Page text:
The Employers' Association

The Employers’ Association (TEA) is a not-for-profit employers’ association, formed in 1939, with offices in Grand Rapids serving the West Michigan employer community. We help more than 600 member companies maximize employee productivity and minimize employer liability through human resources and management advice, training, survey data, and consulting services.

TEA is in the business of helping people. This blog is intended to address human issues, concerns and the things that impact people - be they self-perpetuated or externally imposed. Feel free to respond to the thoughts presented here, for without each other, we are nothing!

Tuesday, December 31, 2013


The only certainty about change is that it will happen – regardless of what we do or say.  We can anticipate change – planning alternative reactions to the multitude of possibilities that might present themselves – but rarely can we predict with any degree of accuracy what we will be doing next year – or even tomorrow.  Change is far too elusive to be contained – its possibilities far too numerous to be compartmentalized within our finite minds.  In order to accomplish change we must act with purpose, refuse to accept the status quo – constantly identifying new possibilities through a process of screening or validating their potential benefit by measuring their rewards against the investment of time and effort required to bring them to fruition.

As we move from one year to the next, many make definitive resolutions of what they wish to change – proclaiming what will be different or what things in life they will leave behind – without ever taking the time to identify what must be changed BEFORE they move forward.  They often fail to realize their dreams because they do not identify and eliminate the behaviors that led to the need for change.  We cannot expect to see different results until we start doing things, thinking about our capabilities or reacting differently to the stimuli around us.  Change is as much about identifying where we want to MOVE FROM as it is about looking towards where we wish to be.  We need to establish goals and objectives in order to begin a journey towards change – but to accomplish change we must intentionally decide to move away from our past without becoming comfortable OR fearful within the “present” we find if we wish to embrace all the future might hold.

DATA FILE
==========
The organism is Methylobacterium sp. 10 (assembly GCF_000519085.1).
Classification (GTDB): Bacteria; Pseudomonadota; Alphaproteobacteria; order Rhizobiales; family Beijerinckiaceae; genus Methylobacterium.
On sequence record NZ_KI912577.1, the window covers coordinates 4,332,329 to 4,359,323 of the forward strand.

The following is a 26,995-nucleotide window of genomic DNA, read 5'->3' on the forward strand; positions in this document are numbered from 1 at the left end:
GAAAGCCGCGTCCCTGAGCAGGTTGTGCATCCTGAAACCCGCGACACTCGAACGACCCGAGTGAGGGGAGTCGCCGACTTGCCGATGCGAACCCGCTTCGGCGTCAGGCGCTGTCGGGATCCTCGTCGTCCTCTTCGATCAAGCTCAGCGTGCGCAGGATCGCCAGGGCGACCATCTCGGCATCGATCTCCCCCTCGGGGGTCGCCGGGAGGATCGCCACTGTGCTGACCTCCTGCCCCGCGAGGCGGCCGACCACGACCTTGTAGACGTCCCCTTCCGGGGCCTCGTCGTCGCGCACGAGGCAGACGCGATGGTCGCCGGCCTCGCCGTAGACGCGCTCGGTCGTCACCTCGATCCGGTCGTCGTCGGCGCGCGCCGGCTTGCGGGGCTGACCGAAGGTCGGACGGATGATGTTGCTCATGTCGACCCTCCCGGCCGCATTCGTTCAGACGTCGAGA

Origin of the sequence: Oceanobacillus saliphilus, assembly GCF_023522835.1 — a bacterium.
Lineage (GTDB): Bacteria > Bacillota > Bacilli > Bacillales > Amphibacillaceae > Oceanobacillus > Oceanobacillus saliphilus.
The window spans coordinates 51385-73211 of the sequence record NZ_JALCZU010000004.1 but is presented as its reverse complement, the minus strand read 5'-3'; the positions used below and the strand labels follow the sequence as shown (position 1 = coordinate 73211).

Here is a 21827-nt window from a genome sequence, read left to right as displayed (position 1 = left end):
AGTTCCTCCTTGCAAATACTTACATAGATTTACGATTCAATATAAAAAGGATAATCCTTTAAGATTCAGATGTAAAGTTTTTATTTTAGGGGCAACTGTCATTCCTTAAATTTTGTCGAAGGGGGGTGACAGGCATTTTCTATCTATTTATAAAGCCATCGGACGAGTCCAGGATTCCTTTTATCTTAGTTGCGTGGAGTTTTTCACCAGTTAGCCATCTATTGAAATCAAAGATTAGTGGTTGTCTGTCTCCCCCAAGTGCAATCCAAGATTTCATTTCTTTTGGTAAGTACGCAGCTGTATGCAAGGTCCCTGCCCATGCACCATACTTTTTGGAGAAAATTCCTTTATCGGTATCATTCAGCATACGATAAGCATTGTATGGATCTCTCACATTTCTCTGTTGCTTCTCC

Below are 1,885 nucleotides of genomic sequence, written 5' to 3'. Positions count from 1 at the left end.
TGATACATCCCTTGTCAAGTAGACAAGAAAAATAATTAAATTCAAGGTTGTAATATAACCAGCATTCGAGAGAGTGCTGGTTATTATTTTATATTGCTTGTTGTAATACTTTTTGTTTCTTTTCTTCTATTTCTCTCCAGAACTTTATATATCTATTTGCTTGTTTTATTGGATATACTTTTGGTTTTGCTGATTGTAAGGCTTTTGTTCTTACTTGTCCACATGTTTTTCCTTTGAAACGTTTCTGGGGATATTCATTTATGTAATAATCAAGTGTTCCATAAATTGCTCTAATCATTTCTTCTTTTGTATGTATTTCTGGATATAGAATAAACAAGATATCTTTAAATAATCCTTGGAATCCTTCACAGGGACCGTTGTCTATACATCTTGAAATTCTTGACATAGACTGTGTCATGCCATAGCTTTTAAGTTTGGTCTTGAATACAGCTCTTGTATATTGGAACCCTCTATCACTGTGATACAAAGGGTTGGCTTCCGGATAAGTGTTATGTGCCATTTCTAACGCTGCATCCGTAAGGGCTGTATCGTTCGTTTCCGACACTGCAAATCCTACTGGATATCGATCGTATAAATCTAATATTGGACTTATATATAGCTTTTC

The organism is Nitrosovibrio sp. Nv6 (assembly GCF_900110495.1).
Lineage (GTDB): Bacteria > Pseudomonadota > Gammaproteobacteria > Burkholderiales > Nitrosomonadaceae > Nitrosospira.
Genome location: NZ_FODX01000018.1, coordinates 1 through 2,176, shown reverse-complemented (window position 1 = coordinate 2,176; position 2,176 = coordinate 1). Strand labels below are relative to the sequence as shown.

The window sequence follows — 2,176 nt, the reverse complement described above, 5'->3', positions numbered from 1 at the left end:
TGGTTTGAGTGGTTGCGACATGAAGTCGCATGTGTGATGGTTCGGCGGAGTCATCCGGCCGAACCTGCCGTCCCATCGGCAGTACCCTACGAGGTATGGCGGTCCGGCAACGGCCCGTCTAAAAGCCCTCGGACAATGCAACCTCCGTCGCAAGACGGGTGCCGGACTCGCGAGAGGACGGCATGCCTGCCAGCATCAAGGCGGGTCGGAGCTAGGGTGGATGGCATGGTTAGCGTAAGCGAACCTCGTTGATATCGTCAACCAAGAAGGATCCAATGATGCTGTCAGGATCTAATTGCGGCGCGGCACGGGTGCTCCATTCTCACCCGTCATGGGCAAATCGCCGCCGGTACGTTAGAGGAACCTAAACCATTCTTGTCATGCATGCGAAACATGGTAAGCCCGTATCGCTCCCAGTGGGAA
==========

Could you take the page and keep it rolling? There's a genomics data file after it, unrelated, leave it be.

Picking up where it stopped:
We must come to grips with who we are and what we do well if we seek lasting change.  We must embrace
our positive attributes while alienating the negative – and accept that where we wish to be IS an extension of where we are rather than a foreign soil or a different planet.  Change most often succeeds when it is gradual – when it builds from our strengths while minimizing our weaknesses – rather than proclaiming that things will be different without planning, preparation or self-awareness.  We can initiate and maintain change that builds upon what we do well – that does not require a complete transformation of who we are or what we portray ourselves to be.  It is relatively easy to change when we can alter a negative behavior or isolate a wandering thought to receive a greater reward than we would have had if we remained tied to what we did or where we were.  Self-directed change can be accomplished when the initiator of change is able to monitor progress, see results and continue to move forward because the positive benefits gained are greater than those received had change NOT been initiated.  Typically, resolutions that result in visible physical or behavioral change that others notice and comment upon passively feed one’s desire to maintain their change.  When obvious “positives” come from minor behavioral changes or altered choices, resolutions are often at least partially (if not fully) realized.